This is a follow-up to a case previously reported on this blog but adds more details about the number of victims and crime.
A former employee with the Los Angeles County Department of Social Services pleaded guilty this past week to federal charges and admitted that he filed federal tax returns in the names of 197 different people that fraudulently sought more than $2 million in refunds.
Trang Van Dinh, 62, of El Monte, pleaded guilty to two counts of filing false claims against the United States. Dinh pleaded guilty before United States District Judge Jacqueline Nguyen, who scheduled a sentencing hearing for June 27, at which time Dinh will face a statutory maximum sentence of 10 years in federal prison.
Dinh, who formerly worked as an eligibility worker for the county social services agency, used his position to obtain the names and social security numbers he used to file the fraudulent tax returns. Dinh, who worked for Los Angeles County from 1999 through 2009, and was responsible for conducting home visits, interviews and other efforts to determine whether individuals who applied for public assistance such as Cal Works were entitled to benefits from such programs. Through his job, Dinh had access to the names, financial information and social security numbers of a large number of people who were part of his caseload.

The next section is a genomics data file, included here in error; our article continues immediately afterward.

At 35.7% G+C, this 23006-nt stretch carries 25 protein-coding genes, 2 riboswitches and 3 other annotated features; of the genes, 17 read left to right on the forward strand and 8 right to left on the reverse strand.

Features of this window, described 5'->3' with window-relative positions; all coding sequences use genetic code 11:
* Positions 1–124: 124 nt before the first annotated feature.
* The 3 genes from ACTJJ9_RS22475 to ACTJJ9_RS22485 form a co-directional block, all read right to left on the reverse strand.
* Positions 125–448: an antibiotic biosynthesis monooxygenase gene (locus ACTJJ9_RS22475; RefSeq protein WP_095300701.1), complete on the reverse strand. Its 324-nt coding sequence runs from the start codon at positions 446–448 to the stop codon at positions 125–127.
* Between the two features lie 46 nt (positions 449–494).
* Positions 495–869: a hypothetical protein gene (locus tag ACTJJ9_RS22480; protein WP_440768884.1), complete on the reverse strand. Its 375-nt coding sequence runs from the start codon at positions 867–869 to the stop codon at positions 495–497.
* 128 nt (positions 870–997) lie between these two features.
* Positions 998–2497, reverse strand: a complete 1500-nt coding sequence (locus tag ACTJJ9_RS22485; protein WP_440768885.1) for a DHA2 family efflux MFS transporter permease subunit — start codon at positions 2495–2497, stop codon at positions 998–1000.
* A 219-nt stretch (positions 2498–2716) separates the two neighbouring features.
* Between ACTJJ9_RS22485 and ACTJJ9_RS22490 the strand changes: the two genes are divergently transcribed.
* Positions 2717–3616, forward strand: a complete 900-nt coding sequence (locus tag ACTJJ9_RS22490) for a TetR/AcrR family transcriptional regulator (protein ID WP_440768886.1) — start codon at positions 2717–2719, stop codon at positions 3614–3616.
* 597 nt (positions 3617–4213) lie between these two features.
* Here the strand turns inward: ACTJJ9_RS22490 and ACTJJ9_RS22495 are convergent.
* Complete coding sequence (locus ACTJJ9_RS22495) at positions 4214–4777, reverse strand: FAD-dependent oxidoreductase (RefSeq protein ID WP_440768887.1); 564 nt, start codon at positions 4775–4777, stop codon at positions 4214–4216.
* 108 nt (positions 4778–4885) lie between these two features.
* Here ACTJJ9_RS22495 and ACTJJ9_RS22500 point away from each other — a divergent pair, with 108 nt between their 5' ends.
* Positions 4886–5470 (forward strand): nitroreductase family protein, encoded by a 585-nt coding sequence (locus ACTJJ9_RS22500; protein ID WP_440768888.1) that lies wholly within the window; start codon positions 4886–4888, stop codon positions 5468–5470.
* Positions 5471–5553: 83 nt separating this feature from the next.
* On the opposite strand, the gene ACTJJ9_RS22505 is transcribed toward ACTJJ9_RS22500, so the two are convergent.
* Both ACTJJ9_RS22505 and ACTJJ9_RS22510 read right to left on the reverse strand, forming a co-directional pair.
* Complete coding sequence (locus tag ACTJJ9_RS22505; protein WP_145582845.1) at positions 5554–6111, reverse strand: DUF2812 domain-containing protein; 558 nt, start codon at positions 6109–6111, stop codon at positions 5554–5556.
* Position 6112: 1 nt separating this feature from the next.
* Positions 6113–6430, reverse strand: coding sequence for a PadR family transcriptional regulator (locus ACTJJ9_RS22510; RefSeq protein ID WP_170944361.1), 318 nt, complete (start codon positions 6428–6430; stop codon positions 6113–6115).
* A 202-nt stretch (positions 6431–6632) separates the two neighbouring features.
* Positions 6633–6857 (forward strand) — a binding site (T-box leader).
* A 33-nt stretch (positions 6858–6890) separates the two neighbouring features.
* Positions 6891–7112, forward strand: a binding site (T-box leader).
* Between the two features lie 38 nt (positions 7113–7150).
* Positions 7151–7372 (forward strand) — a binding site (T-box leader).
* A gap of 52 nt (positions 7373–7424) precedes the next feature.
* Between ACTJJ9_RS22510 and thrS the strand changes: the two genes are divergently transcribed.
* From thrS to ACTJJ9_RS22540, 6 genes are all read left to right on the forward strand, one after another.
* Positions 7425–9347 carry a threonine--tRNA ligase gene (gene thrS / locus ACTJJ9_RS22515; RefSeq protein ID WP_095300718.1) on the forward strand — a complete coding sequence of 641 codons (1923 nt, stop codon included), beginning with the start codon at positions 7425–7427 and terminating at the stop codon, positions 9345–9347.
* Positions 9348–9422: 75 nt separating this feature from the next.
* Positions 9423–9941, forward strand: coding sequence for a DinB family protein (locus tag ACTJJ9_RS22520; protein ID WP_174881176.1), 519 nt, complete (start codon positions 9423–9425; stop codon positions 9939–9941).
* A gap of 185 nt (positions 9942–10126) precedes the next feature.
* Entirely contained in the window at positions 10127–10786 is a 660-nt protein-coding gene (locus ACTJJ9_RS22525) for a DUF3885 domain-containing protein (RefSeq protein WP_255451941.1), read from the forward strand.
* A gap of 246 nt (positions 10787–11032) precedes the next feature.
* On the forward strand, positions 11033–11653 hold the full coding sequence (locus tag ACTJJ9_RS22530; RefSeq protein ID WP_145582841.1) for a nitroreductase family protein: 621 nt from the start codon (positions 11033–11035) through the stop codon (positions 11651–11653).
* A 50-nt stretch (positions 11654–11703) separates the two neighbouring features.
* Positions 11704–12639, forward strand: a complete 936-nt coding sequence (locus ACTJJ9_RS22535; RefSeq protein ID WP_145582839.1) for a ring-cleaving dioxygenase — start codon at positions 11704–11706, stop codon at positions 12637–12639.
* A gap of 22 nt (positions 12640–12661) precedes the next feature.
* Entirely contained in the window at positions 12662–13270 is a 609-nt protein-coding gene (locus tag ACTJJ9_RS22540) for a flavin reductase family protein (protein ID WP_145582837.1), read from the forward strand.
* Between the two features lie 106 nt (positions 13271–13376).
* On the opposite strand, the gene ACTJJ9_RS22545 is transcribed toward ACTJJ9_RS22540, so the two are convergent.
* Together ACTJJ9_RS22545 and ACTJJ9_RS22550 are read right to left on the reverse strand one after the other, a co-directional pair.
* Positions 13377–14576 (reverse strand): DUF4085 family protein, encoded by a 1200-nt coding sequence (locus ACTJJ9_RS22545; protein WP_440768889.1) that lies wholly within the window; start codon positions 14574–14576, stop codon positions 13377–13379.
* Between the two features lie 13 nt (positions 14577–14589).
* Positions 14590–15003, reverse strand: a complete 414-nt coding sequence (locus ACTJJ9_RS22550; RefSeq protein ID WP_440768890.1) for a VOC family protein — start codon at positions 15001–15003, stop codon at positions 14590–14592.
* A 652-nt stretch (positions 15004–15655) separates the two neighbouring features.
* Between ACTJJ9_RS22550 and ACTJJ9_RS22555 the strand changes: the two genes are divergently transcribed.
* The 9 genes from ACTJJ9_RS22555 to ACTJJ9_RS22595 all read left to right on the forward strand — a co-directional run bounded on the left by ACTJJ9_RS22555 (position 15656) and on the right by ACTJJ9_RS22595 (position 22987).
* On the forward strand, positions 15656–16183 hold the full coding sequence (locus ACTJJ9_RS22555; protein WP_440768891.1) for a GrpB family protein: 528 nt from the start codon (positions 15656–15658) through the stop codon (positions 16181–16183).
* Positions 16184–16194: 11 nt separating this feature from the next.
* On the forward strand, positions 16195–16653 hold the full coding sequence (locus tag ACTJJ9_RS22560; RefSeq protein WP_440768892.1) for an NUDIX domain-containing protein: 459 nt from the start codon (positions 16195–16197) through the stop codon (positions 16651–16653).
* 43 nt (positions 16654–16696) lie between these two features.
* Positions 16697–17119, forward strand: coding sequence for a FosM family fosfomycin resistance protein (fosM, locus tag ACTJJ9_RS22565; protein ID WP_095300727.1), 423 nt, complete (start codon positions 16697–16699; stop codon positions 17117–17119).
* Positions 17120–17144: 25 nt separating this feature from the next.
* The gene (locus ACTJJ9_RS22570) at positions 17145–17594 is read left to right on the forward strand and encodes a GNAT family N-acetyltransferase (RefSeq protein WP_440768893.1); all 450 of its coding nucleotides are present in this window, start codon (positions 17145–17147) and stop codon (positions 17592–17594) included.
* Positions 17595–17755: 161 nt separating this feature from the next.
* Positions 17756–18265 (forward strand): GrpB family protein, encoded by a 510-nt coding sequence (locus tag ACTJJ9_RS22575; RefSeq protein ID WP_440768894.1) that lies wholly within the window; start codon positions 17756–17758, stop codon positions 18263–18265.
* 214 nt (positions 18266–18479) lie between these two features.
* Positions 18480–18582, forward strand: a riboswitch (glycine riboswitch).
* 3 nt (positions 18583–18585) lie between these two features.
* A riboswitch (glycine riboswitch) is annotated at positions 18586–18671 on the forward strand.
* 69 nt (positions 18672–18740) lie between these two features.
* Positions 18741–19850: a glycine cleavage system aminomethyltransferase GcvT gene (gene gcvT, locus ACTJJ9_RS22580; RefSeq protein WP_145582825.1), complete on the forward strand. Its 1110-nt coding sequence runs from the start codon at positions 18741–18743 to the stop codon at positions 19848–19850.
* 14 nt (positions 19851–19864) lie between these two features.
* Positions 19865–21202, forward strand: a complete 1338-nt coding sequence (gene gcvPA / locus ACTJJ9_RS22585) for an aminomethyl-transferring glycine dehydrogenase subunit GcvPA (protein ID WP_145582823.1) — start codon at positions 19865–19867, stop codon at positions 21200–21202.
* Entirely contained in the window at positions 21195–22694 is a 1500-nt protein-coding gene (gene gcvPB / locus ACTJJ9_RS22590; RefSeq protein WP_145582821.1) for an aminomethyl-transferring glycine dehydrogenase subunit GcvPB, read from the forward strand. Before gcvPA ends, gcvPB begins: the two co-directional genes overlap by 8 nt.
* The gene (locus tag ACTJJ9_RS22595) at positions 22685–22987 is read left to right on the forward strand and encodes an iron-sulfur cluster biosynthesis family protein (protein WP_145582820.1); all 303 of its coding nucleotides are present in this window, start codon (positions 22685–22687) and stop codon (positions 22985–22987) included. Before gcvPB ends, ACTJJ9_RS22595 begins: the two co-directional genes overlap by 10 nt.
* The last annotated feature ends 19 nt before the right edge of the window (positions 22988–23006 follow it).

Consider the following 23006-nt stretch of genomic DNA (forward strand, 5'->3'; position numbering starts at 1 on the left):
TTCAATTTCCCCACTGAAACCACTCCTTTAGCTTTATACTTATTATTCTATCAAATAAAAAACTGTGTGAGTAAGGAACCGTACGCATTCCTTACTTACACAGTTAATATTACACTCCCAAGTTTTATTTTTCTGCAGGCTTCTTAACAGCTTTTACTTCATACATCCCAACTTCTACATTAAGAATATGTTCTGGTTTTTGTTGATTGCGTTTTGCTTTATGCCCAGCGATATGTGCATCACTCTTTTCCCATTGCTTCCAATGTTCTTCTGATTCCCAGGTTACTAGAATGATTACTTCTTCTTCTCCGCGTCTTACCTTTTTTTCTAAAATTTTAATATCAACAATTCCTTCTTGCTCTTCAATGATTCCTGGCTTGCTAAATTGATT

In a plea agreement filed in federal court, Dinh admitted that he filed fraudulent tax returns in 2009 and 2010. Some of the tax returns claimed business losses, while others claimed non-existent dependents. All of the returns were filed electronically and requested direct deposit of the federal tax refund to a bank account controlled by Dinh. In all instances, Dinh filed the fictitious returns without the knowledge, consent or authorization of the person whose name he had used to file the return.
The 197 returns filed by Dinh sought refunds totaling $2,212,996. The Internal Revenue Service issued refund checks that totaled $1,156,374. Banks, alerted to the fraud, were able to seize some of the funds, but Dinh was able to access $667,034.
Although Dinh’s activities did not result in permanent financial harm for the individuals whose names he used to file the fictitious tax returns, many individuals experienced difficulty and delay in filing their true tax returns because IRS records indicated that a tax return had already been filed.
The tax fraud and identity theft case was investigated by IRS – Criminal Investigation.
Source: U.S. Attorney’s Office, Central District of California